Now that you've got the base built, and legs attached, take the headboard inside - it's time to cover it in batting and fabric.
Roll out the batting and bust out the spray adhesive.
Because we're a family of Type A personalities, we had to steam the batting first. This is entirely optional (but satisfying).
The excitement around spraying the adhesive is optional.
Once the batting is attached to the front, you'll want to pull it tight on the edges and staple it to the back. Super simple.
On the curved corners, we cut the batting like this so we could wrap it around the curve nice and tight - no lumps.
See how that works? Staple it down so it's secure, and use a hammer to tap in the staples that didn't sink all the way in. Cut off the excess batting around the staples.
You'll notice I didn't say anything about foam.
In the end, no foam for us. Just batting. If you are going for a tufted headboard, you'll of course need to use foam, but since we weren't doing tufting, the batting is plenty cushy. I believe the batting we used was the high loft as well (in case you were wondering).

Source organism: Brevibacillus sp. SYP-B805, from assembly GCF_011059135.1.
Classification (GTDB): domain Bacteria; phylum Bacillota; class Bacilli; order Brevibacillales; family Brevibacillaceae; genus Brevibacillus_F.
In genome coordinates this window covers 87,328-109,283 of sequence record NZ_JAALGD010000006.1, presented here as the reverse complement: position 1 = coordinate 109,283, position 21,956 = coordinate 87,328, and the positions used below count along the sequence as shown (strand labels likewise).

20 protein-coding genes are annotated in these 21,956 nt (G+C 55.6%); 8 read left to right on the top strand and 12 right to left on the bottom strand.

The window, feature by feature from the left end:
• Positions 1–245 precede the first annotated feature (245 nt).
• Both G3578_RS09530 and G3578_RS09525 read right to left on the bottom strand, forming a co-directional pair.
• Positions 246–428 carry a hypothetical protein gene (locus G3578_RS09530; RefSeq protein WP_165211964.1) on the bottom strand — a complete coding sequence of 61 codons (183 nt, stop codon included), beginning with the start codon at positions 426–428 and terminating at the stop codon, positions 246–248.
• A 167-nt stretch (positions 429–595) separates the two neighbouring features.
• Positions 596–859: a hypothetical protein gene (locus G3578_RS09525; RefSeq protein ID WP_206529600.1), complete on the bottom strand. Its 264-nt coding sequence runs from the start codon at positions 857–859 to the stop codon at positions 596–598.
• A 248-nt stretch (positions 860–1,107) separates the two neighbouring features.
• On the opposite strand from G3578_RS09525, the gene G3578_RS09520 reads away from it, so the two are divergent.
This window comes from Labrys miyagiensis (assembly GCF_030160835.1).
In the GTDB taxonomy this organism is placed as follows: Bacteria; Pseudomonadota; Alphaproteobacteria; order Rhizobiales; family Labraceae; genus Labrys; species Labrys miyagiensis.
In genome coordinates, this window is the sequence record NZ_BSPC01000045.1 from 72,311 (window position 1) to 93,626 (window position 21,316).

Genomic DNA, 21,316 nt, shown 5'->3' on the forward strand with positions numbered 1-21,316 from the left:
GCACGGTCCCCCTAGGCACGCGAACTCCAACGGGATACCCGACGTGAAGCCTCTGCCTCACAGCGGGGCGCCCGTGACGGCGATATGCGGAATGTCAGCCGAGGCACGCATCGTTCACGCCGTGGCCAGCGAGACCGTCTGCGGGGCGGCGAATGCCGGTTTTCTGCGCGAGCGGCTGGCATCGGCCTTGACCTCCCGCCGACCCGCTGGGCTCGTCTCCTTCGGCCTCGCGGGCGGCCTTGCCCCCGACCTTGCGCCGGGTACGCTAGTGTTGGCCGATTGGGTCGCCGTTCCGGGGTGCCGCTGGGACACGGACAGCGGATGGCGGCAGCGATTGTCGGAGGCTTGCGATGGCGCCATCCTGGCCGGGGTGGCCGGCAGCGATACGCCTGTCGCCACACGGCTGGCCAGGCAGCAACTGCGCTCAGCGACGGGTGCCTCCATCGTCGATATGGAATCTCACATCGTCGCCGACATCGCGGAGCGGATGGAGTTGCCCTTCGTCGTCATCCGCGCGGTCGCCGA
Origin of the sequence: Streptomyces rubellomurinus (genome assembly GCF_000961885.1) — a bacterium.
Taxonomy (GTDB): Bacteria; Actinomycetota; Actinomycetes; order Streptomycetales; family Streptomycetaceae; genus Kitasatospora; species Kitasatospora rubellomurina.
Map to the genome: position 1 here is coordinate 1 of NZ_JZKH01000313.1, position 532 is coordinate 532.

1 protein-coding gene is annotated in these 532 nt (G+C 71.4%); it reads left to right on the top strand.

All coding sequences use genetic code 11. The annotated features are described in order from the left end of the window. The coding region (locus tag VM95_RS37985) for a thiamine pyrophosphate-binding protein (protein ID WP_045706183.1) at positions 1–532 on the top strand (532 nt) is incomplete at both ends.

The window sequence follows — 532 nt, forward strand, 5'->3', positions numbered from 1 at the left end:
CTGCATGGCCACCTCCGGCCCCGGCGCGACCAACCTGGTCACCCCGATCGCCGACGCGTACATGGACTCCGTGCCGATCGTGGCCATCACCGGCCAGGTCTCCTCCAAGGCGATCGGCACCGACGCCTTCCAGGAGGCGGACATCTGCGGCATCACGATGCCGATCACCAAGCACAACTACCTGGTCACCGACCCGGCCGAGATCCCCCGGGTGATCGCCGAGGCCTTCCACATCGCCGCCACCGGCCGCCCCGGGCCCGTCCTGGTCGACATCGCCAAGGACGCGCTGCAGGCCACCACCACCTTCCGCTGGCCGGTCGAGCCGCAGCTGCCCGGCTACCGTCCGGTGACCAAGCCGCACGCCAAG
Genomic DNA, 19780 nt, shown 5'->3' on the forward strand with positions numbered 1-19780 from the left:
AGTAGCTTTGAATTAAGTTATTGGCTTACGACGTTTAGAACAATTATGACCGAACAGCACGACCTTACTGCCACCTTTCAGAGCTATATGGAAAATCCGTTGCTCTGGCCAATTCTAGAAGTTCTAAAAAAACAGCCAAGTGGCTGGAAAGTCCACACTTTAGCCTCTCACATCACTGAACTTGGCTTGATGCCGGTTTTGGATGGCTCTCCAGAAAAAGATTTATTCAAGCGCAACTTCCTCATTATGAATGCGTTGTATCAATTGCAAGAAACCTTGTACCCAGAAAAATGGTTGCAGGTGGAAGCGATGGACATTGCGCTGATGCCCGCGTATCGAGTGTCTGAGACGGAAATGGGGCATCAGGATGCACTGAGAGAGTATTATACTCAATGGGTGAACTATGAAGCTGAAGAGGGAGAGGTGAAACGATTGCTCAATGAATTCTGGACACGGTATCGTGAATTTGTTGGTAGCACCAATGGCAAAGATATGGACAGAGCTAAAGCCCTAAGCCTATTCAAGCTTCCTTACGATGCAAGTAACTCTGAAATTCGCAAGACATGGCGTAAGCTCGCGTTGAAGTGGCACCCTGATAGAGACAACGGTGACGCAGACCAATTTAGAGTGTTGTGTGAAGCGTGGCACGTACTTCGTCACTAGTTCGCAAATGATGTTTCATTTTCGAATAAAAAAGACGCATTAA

At this point, the headboard should really be taking shape! It's going to feel like you are on the home-stretch... but you're not.
Not yet... it still has to be covered with the fabric (and the nailhead trim is still waiting for you).
The obvious next step is to covering the headboard with the fabric - be sure that your fabric is ironed. To have wrinkles would be a shame after all this work. We found it was easiest to lay the ironed fabric face-down, lay the headboard face-down over the fabric, and start stapling from there.
Following the diagram below will be the easiest for you to follow where to staple and in what order:
The order goes like this:
1. Secure the sides
2. Secure the top and bottom
3. Secure the curved areas.
Once the core staples are in that hold the fabric to the board, we picked the headboard up and stood it upright to finish the stapling like this. Having my parents hold it steady while I stapled allowed us to see where the fabric needed to be tighter, etc.